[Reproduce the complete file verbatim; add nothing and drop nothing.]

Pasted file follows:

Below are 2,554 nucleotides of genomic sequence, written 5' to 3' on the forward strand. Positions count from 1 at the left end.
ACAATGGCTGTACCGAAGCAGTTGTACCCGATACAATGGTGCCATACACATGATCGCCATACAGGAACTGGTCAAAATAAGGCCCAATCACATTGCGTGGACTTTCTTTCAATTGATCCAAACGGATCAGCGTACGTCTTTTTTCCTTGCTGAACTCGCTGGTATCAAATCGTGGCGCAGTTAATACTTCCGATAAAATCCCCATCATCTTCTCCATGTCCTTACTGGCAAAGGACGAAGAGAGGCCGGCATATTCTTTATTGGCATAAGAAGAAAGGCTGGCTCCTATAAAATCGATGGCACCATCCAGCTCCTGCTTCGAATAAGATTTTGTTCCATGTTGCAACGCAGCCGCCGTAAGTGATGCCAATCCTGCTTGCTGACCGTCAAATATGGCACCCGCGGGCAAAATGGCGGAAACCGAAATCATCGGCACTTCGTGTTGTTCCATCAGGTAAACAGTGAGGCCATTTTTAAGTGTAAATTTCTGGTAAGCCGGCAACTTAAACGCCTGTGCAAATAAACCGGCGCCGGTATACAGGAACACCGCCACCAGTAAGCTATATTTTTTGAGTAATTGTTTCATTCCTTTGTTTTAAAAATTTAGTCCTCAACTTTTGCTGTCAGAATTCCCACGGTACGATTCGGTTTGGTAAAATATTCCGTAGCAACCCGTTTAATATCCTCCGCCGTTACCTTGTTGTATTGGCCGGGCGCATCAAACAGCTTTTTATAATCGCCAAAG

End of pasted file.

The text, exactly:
Below are 2,554 nucleotides of genomic sequence, written 5' to 3' on the forward strand. Positions count from 1 at the left end.
ACAATGGCTGTACCGAAGCAGTTGTACCCGATACAATGGTGCCATACACATGATCGCCATACAGGAACTGGTCAAAATAAGGCCCAATCACATTGCGTGGACTTTCTTTCAATTGATCCAAACGGATCAGCGTACGTCTTTTTTCCTTGCTGAACTCGCTGGTATCAAATCGTGGCGCAGTTAATACTTCCGATAAAATCCCCATCATCTTCTCCATGTCCTTACTGGCAAAGGACGAAGAGAGGCCGGCATATTCTTTATTGGCATAAGAAGAAAGGCTGGCTCCTATAAAATCGATGGCACCATCCAGCTCCTGCTTCGAATAAGATTTTGTTCCATGTTGCAACGCAGCCGCCGTAAGTGATGCCAATCCTGCTTGCTGACCGTCAAATATGGCACCCGCGGGCAAAATGGCGGAAACCGAAATCATCGGCACTTCGTGTTGTTCCATCAGGTAAACAGTGAGGCCATTTTTAAGTGTAAATTTCTGGTAAGCCGGCAACTTAAACGCCTGTGCAAATAAACCGGCGCCGGTATACAGGAACACCGCCACCAGTAAGCTATATTTTTTGAGTAATTGTTTCATTCCTTTGTTTTAAAAATTTAGTCCTCAACTTTTGCTGTCAGAATTCCCACGGTACGATTCGGTTTGGTAAAATATTCCGTAGCAACCCGTTTAATATCCTCCGCCGTTACCTTGTTGTATTGGCCGGGCGCATCAAACAGCTTTTTATAATCGCCAAAG